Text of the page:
Recommendation №6 - Incorrect image layout  

In each block, all images should be the same size. If this is not observed, there is a sense of disorder, and the user may think the site is riveted on a hasty hand. Hence, there is distrust, a drop in sales, and other troubles.  Consider the size of the elements for the mobile version because it should be convenient to press with a finger 

Recommendation №7 - Fix the image with a 404 error  

If there is a damaged image on the page, ask the customer to remove it or replace it with a working image. This can be distracting and confusing, making it harder to achieve the main purpose of the user. If it's not possible at the moment, you should let the user know what to expect. For example, the page is under repair and will be available tomorrow.  

Recommendation №8 - Adapt the size of elements in the mobile version  

If there is a layout issue when transitioning to the mobile version of the site, it must be addressed quickly. At the moment, the majority of online purchases are made from mobile phones.  Maintaining an orderly layout on any device from which you access the site is important.  It is worth checking that all images are displayed correctly on a tablet horizontally.  

Recommendation №9 - Adapt the mobile version  

The functionality of the site on any device should be complete, it is important to retain key buttons and elements.  

Following the recommendations will teach you how to do usability testing more efficiently. You may think these things are small, but the totality of these little things affects perception. Always focus on the usability of the flow. All elements should help the user and keep their attention. 

To summarize 

It is important to remember that the testing report turns into useless paper if the site owner does not follow the recommendations. Now you know how to conduct usability testing and what role it plays. We hope this knowledge will help you earn the support of your audience. It is important to understand that the visual design of a website directly affects user perception and their readiness to purchase. Our practice shows that the simpler and cleaner the website design, the higher its conversion.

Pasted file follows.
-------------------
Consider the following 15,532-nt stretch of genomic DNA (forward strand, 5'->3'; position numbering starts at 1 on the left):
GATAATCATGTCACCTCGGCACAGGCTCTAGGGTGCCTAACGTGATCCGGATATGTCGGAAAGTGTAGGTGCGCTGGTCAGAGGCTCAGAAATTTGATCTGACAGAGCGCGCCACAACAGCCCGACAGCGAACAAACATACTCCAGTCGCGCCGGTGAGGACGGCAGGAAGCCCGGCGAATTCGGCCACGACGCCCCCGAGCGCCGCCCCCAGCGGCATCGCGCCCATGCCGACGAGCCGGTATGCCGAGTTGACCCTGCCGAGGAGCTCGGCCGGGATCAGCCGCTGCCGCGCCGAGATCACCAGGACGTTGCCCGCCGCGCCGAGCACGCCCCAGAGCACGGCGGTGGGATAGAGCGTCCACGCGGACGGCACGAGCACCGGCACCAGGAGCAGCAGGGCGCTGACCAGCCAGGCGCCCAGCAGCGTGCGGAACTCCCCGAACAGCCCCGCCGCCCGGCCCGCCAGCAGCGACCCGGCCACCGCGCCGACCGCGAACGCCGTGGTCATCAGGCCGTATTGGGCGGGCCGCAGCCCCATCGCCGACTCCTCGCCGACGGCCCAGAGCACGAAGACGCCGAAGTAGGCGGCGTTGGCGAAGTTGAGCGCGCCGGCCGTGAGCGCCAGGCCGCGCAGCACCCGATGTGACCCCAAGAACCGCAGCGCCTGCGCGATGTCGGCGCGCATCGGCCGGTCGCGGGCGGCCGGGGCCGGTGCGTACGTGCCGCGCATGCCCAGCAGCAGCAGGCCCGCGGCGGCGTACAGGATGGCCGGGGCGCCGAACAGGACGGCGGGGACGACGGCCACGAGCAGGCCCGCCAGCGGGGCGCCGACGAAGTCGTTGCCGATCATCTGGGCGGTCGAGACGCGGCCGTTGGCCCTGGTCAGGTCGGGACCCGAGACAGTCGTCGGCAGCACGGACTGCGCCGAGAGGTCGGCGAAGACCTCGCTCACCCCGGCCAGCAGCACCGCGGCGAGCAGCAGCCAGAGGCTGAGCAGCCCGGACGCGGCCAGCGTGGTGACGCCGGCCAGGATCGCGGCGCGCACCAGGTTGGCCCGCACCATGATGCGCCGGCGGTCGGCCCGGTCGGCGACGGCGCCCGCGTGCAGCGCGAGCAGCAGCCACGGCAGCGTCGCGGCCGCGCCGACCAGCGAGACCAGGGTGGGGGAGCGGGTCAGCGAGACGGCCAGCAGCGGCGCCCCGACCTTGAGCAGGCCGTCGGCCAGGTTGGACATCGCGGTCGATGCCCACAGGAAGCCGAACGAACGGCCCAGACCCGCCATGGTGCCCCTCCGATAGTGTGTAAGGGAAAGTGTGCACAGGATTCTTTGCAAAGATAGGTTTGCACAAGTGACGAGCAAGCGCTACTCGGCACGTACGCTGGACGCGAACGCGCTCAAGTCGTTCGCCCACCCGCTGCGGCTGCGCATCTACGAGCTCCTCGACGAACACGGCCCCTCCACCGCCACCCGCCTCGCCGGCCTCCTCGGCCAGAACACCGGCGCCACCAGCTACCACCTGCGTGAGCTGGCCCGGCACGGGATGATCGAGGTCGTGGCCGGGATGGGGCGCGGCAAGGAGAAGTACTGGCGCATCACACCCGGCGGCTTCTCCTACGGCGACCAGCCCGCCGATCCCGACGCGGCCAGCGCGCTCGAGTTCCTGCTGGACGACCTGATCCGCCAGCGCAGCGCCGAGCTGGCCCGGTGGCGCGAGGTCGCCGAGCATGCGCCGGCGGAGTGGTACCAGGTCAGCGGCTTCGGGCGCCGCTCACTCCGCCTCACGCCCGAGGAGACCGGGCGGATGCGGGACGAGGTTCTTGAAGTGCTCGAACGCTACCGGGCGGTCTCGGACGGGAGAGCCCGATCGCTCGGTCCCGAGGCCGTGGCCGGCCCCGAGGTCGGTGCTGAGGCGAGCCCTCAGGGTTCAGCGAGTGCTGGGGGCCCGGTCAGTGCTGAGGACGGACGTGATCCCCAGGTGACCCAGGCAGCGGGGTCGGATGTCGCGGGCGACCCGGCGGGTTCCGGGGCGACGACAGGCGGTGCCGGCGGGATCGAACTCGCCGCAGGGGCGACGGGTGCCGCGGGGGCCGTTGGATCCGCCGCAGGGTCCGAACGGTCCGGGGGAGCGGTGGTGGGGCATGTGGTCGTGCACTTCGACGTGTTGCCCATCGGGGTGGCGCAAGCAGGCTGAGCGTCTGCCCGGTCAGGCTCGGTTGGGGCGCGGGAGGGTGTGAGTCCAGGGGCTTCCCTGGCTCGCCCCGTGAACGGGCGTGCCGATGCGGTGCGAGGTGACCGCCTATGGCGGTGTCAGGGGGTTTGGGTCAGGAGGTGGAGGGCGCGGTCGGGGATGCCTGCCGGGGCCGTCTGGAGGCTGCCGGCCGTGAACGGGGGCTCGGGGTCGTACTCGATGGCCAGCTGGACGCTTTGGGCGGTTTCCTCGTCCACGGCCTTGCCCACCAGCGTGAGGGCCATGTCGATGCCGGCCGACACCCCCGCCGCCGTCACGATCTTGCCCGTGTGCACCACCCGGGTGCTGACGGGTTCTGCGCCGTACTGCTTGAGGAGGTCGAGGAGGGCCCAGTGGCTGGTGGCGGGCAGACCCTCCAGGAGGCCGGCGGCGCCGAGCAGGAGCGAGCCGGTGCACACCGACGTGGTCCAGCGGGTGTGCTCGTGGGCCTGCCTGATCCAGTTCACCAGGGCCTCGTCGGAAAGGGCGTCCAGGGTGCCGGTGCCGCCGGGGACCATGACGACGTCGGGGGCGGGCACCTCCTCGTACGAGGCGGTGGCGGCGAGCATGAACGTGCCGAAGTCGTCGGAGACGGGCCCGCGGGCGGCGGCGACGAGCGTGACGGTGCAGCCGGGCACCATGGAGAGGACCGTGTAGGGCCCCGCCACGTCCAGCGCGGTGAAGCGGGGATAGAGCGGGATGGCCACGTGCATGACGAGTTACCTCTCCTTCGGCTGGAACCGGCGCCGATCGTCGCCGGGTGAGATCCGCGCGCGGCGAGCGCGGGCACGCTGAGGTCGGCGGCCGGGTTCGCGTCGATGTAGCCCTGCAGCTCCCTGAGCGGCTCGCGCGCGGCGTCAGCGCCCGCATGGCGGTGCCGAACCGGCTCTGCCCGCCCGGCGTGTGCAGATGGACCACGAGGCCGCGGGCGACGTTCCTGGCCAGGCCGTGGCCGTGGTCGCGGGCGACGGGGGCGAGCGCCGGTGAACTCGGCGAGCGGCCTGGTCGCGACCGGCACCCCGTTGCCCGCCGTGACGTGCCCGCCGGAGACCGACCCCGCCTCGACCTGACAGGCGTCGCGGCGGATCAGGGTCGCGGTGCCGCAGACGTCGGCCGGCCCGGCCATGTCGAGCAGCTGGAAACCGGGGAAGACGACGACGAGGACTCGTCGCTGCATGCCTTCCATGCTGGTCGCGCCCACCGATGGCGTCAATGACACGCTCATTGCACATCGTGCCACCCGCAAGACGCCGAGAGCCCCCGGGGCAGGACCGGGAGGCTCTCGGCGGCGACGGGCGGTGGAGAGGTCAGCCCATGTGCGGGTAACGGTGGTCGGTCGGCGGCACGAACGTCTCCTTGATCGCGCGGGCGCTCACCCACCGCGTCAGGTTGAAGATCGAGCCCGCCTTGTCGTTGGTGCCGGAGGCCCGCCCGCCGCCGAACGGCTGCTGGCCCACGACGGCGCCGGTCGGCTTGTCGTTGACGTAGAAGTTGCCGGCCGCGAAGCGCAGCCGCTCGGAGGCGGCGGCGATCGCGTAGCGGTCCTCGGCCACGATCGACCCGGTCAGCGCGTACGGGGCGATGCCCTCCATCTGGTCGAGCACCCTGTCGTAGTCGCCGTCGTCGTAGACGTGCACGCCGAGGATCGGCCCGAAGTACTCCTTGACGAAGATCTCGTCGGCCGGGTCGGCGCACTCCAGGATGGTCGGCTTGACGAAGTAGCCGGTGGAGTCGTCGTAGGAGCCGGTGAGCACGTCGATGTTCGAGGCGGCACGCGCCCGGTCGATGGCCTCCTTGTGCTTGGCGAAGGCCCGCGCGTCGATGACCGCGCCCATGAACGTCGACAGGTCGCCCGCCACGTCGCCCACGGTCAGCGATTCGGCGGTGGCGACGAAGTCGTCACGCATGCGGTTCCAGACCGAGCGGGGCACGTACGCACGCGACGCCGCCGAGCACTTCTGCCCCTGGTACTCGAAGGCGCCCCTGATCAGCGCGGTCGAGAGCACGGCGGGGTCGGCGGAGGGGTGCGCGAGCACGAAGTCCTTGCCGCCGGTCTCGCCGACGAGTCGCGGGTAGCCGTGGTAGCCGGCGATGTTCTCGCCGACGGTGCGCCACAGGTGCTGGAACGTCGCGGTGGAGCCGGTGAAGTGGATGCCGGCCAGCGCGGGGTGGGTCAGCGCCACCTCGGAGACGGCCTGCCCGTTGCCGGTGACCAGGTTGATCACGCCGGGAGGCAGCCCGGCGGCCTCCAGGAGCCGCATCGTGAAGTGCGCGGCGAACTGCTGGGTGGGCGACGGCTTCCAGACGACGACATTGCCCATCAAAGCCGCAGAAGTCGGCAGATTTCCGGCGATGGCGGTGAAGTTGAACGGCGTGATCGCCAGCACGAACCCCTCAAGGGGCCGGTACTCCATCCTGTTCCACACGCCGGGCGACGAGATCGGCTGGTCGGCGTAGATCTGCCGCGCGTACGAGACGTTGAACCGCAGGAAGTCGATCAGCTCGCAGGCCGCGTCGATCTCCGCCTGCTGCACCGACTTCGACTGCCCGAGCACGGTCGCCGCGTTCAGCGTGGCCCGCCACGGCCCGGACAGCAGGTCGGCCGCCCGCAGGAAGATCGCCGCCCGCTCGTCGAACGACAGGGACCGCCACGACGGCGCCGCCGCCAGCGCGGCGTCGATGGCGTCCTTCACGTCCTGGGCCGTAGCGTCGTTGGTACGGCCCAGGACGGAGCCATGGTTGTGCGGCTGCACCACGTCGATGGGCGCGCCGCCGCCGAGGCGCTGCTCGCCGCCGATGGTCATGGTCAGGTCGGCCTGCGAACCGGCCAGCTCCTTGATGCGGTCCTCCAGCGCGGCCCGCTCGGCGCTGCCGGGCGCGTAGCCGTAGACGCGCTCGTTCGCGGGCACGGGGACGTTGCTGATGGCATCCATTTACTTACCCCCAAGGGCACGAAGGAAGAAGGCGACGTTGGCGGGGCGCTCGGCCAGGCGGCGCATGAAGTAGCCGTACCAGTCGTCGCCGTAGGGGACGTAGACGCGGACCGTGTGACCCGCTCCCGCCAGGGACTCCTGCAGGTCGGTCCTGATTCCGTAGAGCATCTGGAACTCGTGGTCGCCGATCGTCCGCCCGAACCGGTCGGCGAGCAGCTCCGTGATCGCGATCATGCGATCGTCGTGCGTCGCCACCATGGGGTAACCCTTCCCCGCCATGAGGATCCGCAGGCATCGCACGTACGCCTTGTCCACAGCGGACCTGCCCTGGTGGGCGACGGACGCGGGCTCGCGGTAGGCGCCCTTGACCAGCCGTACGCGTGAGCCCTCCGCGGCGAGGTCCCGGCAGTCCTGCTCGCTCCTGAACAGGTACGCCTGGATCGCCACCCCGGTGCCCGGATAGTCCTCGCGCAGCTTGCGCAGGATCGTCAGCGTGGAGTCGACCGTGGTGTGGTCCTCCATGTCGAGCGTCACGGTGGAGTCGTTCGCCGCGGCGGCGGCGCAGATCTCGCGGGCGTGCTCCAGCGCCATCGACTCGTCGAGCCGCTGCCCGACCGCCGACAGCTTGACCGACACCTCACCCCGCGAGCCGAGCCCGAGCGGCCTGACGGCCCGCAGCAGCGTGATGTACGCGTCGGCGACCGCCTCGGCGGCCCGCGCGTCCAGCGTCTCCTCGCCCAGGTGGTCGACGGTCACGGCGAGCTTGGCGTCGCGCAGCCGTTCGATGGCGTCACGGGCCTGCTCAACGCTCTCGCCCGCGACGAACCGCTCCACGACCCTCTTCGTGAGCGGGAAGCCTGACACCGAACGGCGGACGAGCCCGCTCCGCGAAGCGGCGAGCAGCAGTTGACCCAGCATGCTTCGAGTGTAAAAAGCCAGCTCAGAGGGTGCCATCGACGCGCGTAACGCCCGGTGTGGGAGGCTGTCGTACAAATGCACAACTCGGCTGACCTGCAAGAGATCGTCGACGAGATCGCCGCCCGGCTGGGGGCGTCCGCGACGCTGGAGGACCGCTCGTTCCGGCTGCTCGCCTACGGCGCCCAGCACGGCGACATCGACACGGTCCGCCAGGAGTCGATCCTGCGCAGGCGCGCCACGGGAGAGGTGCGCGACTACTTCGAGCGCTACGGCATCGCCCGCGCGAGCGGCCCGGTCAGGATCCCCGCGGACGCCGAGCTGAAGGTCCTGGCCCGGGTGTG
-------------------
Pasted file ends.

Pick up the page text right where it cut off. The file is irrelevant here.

Have a project for us?

Let's make a quality product! Tell us about your project, and we will prepare an individual solution.

Frequently Asked Questions

What are the four principles of usability testing?

Principles of Usability Testing
- Focus on real user needs and behaviors. 
- Use findings to make improvements and retest. 
- Gather quantitative and qualitative data. 
- Test users in settings that mimic actual use. 

What are the 5 usability requirements?

Learnability: How easy is it for users to accomplish basic tasks the first time they encounter the design?
Efficiency: Once users have learned the design, how quickly can they perform tasks? 
Memorability: When users return to the design after a period of not using it, how easily can they reestablish proficiency? 
Errors: How many errors do users make, how severe are these errors, and how easily can they recover from the errors? 
Satisfaction: How pleasant is it to use the design? 

What is usability 5 points?

  • Learnability 
  • Memorability 
  • Simplicity 
  • Mistakes 
  • Satisfaction 

What is a usability checklist?

A usability checklist includes key aspects to assess, such as navigation, content clarity, interface design, accessibility, responsiveness, and user feedback mechanisms. It serves as a guideline to ensure all critical usability factors are considered during design and testing. 

How long should usability testing take?

The length of usability testing can vary depending on the complexity of the product and the testing scope. Typically, individual sessions last between 30 to 90 minutes. The overall testing process, including planning, execution, and analysis, can span from a few days to several weeks. 

Recommended Articles